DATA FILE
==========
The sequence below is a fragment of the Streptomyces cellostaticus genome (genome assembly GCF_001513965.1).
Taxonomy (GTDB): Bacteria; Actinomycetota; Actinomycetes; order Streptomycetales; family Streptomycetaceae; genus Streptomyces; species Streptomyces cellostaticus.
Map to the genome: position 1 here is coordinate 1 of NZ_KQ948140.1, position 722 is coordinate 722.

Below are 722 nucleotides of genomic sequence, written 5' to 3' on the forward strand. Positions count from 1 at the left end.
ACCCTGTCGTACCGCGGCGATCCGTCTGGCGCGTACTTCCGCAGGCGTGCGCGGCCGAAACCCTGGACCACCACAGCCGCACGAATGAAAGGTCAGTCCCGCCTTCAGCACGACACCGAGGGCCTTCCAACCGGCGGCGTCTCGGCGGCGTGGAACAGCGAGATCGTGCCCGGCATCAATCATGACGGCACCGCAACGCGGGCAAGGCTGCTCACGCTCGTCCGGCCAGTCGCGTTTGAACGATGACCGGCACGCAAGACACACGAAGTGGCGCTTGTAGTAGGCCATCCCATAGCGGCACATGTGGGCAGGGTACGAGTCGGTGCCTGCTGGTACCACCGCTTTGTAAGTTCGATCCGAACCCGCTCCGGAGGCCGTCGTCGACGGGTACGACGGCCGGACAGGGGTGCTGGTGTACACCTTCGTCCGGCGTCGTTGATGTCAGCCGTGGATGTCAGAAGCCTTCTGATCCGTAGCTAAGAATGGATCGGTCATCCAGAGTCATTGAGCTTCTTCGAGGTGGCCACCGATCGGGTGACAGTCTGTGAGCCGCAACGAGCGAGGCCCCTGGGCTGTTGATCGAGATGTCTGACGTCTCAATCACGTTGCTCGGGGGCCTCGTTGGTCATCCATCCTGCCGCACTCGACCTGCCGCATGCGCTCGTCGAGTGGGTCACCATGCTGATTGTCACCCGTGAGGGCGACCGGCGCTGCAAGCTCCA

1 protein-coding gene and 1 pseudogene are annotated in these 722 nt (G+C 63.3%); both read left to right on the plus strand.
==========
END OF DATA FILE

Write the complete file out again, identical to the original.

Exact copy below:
The sequence below is a fragment of the Streptomyces cellostaticus genome (genome assembly GCF_001513965.1).
Taxonomy (GTDB): Bacteria; Actinomycetota; Actinomycetes; order Streptomycetales; family Streptomycetaceae; genus Streptomyces; species Streptomyces cellostaticus.
Map to the genome: position 1 here is coordinate 1 of NZ_KQ948140.1, position 722 is coordinate 722.

Below are 722 nucleotides of genomic sequence, written 5' to 3' on the forward strand. Positions count from 1 at the left end.
ACCCTGTCGTACCGCGGCGATCCGTCTGGCGCGTACTTCCGCAGGCGTGCGCGGCCGAAACCCTGGACCACCACAGCCGCACGAATGAAAGGTCAGTCCCGCCTTCAGCACGACACCGAGGGCCTTCCAACCGGCGGCGTCTCGGCGGCGTGGAACAGCGAGATCGTGCCCGGCATCAATCATGACGGCACCGCAACGCGGGCAAGGCTGCTCACGCTCGTCCGGCCAGTCGCGTTTGAACGATGACCGGCACGCAAGACACACGAAGTGGCGCTTGTAGTAGGCCATCCCATAGCGGCACATGTGGGCAGGGTACGAGTCGGTGCCTGCTGGTACCACCGCTTTGTAAGTTCGATCCGAACCCGCTCCGGAGGCCGTCGTCGACGGGTACGACGGCCGGACAGGGGTGCTGGTGTACACCTTCGTCCGGCGTCGTTGATGTCAGCCGTGGATGTCAGAAGCCTTCTGATCCGTAGCTAAGAATGGATCGGTCATCCAGAGTCATTGAGCTTCTTCGAGGTGGCCACCGATCGGGTGACAGTCTGTGAGCCGCAACGAGCGAGGCCCCTGGGCTGTTGATCGAGATGTCTGACGTCTCAATCACGTTGCTCGGGGGCCTCGTTGGTCATCCATCCTGCCGCACTCGACCTGCCGCATGCGCTCGTCGAGTGGGTCACCATGCTGATTGTCACCCGTGAGGGCGACCGGCGCTGCAAGCTCCA

1 protein-coding gene and 1 pseudogene are annotated in these 722 nt (G+C 63.3%); both read left to right on the plus strand.